Some people have asked me if I think about the night Shawn died. They wonder what I replay in my mind. I have been asked if I dwell on where I was, how I was told, what I was doing.
Here is what I think about. I think about the last ten minutes of my husband’s life. The last ten minutes he was breathing and moving and working. I picture him answering the call and responding. I visualize him driving his car from the police department to the entrance ramp following highway 35W northbound for what would be his last time. I see him stopping at the turn around and I imagine him quickly getting out of the car. Within seconds he is throwing the stop sticks.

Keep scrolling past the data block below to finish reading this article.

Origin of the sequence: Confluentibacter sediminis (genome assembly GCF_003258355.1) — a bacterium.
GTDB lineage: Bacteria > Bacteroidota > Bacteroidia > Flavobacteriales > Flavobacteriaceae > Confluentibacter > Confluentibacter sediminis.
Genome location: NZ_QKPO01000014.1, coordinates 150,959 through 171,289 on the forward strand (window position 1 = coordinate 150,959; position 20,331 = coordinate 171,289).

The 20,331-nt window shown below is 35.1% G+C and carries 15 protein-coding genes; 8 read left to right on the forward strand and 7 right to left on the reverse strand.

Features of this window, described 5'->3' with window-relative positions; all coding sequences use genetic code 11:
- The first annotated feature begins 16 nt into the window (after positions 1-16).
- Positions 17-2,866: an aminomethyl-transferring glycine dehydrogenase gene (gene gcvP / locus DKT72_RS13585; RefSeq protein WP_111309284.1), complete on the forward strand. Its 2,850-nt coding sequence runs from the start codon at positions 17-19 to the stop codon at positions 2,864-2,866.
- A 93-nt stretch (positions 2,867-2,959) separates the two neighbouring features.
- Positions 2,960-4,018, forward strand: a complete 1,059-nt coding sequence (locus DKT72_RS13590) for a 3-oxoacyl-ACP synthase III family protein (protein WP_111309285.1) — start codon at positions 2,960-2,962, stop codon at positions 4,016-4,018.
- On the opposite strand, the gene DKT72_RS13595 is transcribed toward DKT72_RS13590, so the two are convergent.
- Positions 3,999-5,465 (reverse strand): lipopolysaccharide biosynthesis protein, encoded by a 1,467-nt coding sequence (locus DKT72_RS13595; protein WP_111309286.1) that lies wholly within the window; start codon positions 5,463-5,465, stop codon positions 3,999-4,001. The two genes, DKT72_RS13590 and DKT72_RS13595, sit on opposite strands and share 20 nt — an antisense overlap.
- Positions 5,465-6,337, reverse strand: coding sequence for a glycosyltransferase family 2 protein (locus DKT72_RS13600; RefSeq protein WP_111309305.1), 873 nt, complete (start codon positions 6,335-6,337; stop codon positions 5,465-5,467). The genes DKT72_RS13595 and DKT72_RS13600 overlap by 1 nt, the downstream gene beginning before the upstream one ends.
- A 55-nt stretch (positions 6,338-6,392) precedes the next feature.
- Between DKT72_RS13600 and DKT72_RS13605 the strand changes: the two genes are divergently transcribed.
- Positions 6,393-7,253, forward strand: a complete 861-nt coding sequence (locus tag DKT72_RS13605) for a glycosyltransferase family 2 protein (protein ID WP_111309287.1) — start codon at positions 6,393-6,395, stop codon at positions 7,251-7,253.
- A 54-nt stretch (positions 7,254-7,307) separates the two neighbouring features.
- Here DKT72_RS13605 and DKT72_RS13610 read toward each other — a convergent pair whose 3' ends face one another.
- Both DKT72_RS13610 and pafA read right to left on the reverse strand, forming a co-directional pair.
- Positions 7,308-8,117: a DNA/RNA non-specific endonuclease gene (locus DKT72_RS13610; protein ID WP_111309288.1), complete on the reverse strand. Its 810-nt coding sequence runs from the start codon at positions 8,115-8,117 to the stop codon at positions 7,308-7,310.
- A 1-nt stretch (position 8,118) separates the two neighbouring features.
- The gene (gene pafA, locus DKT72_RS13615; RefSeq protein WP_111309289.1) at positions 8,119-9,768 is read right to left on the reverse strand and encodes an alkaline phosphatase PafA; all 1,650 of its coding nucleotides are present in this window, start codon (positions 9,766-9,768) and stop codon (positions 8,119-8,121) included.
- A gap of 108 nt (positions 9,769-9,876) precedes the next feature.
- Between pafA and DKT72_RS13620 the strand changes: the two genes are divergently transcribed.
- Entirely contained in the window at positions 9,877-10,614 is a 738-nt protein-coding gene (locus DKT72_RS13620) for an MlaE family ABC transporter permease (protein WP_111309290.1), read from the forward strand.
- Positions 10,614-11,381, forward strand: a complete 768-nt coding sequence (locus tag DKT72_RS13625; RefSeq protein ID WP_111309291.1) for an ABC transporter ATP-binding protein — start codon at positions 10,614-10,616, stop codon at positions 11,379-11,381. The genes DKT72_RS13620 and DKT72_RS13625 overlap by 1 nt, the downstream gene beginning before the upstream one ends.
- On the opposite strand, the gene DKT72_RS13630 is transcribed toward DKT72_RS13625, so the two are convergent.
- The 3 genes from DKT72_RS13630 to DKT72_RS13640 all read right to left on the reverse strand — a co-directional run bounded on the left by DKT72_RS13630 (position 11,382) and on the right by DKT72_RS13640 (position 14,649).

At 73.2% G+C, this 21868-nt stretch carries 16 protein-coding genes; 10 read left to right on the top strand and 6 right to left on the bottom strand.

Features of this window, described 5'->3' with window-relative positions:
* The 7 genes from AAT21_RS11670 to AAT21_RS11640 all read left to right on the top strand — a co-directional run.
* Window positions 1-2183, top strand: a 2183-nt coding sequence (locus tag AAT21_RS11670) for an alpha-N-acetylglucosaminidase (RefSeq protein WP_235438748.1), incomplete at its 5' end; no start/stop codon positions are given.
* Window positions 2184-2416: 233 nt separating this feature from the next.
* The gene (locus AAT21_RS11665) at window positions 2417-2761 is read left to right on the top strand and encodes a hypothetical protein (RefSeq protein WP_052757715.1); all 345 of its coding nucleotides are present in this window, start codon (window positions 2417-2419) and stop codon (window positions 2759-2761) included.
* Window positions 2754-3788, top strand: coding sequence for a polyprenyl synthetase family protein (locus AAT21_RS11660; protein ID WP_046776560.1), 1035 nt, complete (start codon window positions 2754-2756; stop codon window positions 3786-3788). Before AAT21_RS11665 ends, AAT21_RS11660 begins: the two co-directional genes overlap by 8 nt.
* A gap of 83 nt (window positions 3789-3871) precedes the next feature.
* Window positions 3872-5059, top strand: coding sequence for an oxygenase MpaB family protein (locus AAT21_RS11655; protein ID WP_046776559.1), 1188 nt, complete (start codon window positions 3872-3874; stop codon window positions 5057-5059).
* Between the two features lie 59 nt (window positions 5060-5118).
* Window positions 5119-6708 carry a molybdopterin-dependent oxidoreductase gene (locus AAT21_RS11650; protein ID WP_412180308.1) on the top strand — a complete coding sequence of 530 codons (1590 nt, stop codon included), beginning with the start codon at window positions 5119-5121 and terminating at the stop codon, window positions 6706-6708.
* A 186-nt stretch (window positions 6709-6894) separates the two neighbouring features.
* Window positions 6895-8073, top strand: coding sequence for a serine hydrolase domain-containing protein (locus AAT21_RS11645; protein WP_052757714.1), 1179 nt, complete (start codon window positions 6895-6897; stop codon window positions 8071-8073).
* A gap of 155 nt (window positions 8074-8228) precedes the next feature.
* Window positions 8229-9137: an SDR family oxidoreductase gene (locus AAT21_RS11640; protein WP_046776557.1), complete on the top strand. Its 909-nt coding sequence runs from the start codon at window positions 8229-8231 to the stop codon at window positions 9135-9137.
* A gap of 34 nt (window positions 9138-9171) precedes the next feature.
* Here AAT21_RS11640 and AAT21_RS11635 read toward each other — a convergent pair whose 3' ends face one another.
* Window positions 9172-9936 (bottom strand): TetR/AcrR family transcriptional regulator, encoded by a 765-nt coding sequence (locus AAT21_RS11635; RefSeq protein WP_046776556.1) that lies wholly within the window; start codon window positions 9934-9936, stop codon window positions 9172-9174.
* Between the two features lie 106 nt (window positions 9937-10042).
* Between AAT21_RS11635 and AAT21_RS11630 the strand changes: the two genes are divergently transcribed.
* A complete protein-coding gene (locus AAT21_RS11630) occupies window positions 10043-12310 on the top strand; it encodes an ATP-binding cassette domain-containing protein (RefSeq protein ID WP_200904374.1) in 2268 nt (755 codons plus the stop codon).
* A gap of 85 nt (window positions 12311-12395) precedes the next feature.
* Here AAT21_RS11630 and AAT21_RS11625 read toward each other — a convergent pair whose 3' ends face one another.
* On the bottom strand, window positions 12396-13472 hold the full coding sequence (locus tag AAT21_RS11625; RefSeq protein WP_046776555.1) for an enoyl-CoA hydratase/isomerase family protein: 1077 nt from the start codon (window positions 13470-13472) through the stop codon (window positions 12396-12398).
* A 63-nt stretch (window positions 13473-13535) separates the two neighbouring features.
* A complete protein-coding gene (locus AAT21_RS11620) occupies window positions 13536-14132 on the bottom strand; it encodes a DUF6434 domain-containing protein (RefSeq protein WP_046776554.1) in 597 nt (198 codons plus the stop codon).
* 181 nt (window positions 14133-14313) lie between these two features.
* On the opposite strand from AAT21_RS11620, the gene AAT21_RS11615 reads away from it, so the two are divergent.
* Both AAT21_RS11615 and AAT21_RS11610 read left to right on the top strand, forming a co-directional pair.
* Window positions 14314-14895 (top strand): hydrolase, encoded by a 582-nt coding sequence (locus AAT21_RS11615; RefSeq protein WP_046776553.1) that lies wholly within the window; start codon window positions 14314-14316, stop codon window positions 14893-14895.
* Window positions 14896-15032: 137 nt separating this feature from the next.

I relive an event that I was not at and actions that I didn’t partake in. I hear a conversation in his head saying, “I can’t wait to get home tonight and tell Jennifer that we caught the bad guy.”
Shawn stopped the chase that day. If the chase had not resulted in his death, I believe there would have been other complicated consequences. Would the driver have hit a family of five or someone else further down the road?
In the last ten minutes of his life, Shawn performed his duty. He responded with great resolve. He was committed to protect and serve and was doing the right thing. He was helping someone else. He acted with courage and sincerity. He acted out of compassion.
I often ask myself if I would show the same type of courage and compassion when handed the last ten minutes of my life.